Paula Bomer is the author of the forthcoming collection Baby and Other Stories (Word Riot Press, December 2010). Her fiction has appeared in Open City, The New York Tyrant, The Mississippi Review, Fiction and elsewhere. She’s the co-publisher at Artistically Declined Press and the supervising editor at the literary journal Sententia.
Q (Meg Pokrass): As a reader, which writers do you feel closest to?
The writers I feel closest to most likely don’t feel close to me, but I’m OK with that. Tolstoy is my favorite writer and Graham Greene’s obsession with Catholicism moves me, but both those men are dead and so, well, they don’t feel close to me. Mary Gaitskill is my favorite living writer and after her, the amazing Alicia Erian. Erian said good things about my book and I am wildly grateful for that and so did Michael Kimball, Sam Lipsyte and Mary Miller and I am deeply thankful to them all. To have the support of colleagues is an amazing feeling.
At different points as a writer, have you had mentors? Do you mentor?
I studied with Frederic Tuten, Linsey Abrams and Mark Mirsky at City College New York for my Masters in English and Creative Writing. All of them were wonderful and Mark Mirsky and I remain close. Prior to that, in college, the Anthropologist Misia Landau was incredibly supportive and important to me. She was a brilliant teacher and knew how to nurture talent. I had many great teachers in high school as well, and elementary school. I admire teachers tremendously. I don’t actively mentor younger writers at the moment.
How do you stay creative? What are your tricks to get “unstuck?”
I rarely get stuck, but I do get undisciplined. Those things are very different– it’s the follow through that can be hard to do. As far as creative ideas, I have them constantly, as I am one of those sort of weird people who lives in my head too much.
What are your favorite web sites/lit sites? What sites have been useful to you as a writer?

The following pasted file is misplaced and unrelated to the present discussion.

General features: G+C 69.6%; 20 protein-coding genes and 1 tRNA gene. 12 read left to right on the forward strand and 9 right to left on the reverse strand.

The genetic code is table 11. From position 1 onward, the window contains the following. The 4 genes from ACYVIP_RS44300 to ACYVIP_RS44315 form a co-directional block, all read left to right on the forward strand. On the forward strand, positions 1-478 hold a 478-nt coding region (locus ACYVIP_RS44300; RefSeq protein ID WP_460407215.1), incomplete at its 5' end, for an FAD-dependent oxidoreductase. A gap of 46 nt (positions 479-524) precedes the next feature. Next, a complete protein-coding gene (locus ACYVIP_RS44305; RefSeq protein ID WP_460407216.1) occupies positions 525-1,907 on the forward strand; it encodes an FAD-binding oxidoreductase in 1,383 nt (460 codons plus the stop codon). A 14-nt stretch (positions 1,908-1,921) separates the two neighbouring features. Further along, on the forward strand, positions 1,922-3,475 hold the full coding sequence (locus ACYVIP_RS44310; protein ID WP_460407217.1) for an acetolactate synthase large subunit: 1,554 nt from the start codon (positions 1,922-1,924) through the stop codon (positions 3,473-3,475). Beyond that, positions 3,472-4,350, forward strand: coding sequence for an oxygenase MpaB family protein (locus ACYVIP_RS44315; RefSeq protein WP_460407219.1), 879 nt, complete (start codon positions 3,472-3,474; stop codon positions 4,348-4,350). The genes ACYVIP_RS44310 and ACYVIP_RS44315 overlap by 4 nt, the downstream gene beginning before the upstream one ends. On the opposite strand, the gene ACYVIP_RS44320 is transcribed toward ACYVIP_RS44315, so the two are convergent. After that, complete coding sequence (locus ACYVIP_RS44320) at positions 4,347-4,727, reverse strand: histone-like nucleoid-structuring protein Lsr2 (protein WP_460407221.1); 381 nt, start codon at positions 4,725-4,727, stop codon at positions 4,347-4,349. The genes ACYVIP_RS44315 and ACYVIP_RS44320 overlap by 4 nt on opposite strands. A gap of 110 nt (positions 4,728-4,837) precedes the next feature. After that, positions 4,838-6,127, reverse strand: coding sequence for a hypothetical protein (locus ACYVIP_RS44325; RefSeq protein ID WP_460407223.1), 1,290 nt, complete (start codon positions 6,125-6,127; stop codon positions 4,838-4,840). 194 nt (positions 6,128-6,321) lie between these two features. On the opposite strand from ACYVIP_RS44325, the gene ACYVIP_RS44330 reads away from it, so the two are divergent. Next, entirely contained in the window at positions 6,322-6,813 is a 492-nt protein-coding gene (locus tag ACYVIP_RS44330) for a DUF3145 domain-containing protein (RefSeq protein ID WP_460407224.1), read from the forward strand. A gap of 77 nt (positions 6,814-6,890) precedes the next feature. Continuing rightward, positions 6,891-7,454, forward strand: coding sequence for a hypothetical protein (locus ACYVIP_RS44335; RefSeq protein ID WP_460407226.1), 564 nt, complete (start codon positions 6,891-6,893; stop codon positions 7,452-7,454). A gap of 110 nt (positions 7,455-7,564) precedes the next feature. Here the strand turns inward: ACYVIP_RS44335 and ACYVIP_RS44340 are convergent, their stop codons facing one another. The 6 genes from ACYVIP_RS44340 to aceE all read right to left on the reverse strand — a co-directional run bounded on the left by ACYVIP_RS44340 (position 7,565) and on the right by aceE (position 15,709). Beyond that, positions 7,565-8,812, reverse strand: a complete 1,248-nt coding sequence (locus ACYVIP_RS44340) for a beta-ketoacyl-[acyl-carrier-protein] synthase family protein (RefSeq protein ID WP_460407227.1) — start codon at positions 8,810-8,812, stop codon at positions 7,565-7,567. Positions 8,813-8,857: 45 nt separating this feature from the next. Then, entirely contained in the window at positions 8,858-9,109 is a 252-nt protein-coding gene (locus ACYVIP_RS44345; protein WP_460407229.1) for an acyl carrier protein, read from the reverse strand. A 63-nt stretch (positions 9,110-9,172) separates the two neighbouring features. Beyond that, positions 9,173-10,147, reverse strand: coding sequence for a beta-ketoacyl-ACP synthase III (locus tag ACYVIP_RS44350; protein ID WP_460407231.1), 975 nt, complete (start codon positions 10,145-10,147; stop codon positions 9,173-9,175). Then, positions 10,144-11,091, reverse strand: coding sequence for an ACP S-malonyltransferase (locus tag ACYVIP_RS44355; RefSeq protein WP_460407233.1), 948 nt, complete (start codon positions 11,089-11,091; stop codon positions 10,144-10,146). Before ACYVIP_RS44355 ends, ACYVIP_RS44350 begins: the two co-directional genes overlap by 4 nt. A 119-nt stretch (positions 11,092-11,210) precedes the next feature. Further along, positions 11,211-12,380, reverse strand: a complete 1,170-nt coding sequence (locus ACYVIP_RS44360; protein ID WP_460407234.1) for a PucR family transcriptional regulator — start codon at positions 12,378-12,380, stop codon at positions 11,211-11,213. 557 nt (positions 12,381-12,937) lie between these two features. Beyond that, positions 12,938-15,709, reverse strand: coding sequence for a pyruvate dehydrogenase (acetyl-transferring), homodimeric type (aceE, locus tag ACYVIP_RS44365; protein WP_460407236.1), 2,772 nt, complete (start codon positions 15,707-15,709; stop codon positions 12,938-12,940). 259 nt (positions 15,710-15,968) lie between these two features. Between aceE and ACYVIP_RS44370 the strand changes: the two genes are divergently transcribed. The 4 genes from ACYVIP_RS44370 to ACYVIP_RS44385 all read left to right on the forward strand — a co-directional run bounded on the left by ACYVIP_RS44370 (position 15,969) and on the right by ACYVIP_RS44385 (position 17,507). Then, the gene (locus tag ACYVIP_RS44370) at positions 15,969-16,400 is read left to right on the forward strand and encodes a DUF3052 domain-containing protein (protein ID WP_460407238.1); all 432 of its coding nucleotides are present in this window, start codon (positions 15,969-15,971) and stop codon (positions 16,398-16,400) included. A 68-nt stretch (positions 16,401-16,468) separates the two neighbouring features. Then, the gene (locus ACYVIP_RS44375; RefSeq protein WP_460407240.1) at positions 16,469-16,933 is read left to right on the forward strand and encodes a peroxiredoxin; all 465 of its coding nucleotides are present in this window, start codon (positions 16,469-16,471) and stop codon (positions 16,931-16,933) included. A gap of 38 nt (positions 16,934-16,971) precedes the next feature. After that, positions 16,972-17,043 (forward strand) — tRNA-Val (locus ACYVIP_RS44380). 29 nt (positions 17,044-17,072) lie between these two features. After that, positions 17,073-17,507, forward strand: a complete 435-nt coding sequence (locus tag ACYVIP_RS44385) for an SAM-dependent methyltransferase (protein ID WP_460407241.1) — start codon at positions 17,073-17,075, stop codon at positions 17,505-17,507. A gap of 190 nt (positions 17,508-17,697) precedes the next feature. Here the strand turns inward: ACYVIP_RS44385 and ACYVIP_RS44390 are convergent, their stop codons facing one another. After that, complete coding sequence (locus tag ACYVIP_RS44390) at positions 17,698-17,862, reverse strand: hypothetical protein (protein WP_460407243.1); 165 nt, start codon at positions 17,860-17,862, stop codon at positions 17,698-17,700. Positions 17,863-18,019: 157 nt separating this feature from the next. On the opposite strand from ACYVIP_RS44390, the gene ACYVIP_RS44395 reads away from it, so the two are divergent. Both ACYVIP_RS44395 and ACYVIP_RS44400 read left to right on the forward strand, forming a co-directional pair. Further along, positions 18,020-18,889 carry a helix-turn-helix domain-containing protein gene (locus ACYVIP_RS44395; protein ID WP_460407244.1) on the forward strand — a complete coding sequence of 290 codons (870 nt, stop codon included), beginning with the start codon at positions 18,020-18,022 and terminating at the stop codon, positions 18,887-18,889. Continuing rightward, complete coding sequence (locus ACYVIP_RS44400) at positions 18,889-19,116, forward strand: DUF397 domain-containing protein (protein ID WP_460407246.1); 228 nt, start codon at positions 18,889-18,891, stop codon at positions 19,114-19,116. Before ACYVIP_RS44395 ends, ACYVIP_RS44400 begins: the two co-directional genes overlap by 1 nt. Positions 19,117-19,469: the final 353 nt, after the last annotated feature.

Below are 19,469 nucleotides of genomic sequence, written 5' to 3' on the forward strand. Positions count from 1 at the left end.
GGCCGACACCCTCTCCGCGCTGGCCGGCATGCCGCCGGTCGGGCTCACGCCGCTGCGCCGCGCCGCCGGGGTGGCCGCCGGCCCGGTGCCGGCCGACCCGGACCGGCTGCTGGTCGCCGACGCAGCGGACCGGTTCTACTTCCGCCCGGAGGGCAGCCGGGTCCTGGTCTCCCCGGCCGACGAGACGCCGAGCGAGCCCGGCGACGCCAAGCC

I contributed under a pseudonym at HtmlGiant for a year and I had a wonderful time doing that and it was the first time since college that I wrote about books, instead writing them. But I no longer read it. I now read, primarily, The Millions, Fanzine, The Nervous Breakdown, The Big Other, Maud Newton- and well, that might be it. Sometimes the Rumpus. I’m sure I’m forgetting some.
Tell us about “Baby and Other Stories”… How did these stories come about?
I wrote Baby and Other Stories quite some time ago. It’s sort of like looking at old high school pictures for me, reading this book again. That said, I stand by it, stand by the work and what it has to say. As a new mother in Brooklyn, I was in awe of the changes in my marriage that small children forced and was in awe, too, of all the other mothers and their lives that I got a glimpse into, while being a mother out on the playgrounds of Brooklyn. I’m from Indiana, where being a mother is really a different thing, having a family is really a different thing. New York City is a unique beast, and I tried to capture that, for the most part, in regard to how families, well, exist here.
Will you offer us a reading list?
a very very incomplete reading list-
War and Peace by Tolstoy
Anna Karenina by Tolstoy
The Short Stories of Tolstoy
Because They Wanted To by Mary Gaitskill (and everything else she’s written)
Madame Bovary by Flaubert
Venus Drive by Sam Lipsyte
Dear Everybody by Michael Kimball
Big World by Mary Miller
The Brutal Language of Love by Alicia Erian
The Habit of Being by Flannery O’Connor
Brideshead Revisited by Evelyn Waugh
Midnight Picnic by Nick Antosca
Jernigan by David Gates
Jesus Son by Denis Johnson
Sick City by Tony O’Neill
The Cazalet Chronicles by Elizabeth Jane Howard
Some Hope by Edward St.Aubyn
Tar Baby by Toni Morrison
After Leaving Mr. McKenzie by Jean Rhys
The Joys of Motherhood by Buchi Emecheta
The Selected Stories and Nothing that Meets the Eye : The Uncollected Short Stories by Patricia Highsmith
Hateship, Friendship, Courtship,Loveship, Marriage by Alice Munro (and everything else by her)
Lost in the City by Edward P. Jones
Zuckerman Bound by Philip Roth
David Copperfield by Charles Dickens
The Fictionaut Five is our ongoing series of interviews with Fictionaut authors. Every Wednesday, Meg Pokrass asks a writer five (or more) questions. Meg is the editor-at-large for BLIP Magazine, and her stories and poems have been published widely. She blogs at http://megpokrass.com.